Use of bromelain in cutaneous wound healing in streptozocin-induced diabetes. - GreenMedInfo Summary
Use of bromelain in cutaneous wound healing in streptozocin-induced diabetic rats: an experimental model.
J Wound Care. 2020 Sep 2 ;29(9):488-495. PMID: 32924815
Amene Nikgoftar Fathi
OBJECTIVE: To assess the effect of bromelain on different aspects of the wound healing process in type 1 diabetic rats.
METHOD: In this study, 112 streptozocin-diabetic (type 1) male Wistar rats were euthanised; 28 each on days three, five, seven and 15, after a wound incision had been made. To estimate changes in a number of different cellular and tissue elements, histological sections were provided from all wound areas and stained with haematoxylin and eosin. Some 1.056mmof total wound area from all specimens were evaluated, by assessment of 4200 microscope photos provided from all histological sections, by stereological methods. A biomechanical test of each wound area was performed with an extensometer to evaluate the work-up to maximum force and maximum stress of the healed wound on day 15.
RESULTS: In the experimental groups, bromleain caused significant wound contraction and reduced granulation tissue formation by day 7 (p=0.003); increased neovasculars (new small vessels that appear in the wound area during wound healing) on days three, five and seven (p=0.001); significantly increased fibroblasts on day five but decreased by day seven (p=0.002); and significantly decreased macrophage numbers and epithelium thickness on all days of study (p=0.005). Wound strength significantly increased in experimental groups by day 15.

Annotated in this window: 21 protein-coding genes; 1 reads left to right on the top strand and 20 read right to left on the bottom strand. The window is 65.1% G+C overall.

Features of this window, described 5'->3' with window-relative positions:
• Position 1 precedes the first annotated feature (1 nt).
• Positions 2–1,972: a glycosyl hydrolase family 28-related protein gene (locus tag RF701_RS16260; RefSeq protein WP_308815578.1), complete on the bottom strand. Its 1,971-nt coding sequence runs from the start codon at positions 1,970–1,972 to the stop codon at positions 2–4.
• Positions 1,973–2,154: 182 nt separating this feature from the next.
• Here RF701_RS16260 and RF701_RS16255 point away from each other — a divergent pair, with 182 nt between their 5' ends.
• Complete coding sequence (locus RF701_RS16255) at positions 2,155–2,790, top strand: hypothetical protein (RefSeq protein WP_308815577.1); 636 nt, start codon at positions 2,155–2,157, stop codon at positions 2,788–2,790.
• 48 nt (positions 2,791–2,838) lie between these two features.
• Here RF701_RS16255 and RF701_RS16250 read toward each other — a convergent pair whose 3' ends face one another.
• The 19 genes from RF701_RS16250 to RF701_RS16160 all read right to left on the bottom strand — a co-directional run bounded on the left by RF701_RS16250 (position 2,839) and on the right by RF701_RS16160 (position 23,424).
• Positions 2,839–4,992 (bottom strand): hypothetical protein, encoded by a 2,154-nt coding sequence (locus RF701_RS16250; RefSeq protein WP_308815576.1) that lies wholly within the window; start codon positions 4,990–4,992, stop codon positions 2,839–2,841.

CONCLUSION: Bromelain has a wide range of therapeutic benefits, but in most studies the mode of its action is not properly understood. It has been proved that bromelain has no major side effects, even after prolonged use. According to the results of this study, bromelain can be used as an effective health supplement to promote and accelerate wound healing indices, reduce inflammation and improve biomechanical parameters in diabetic wounds.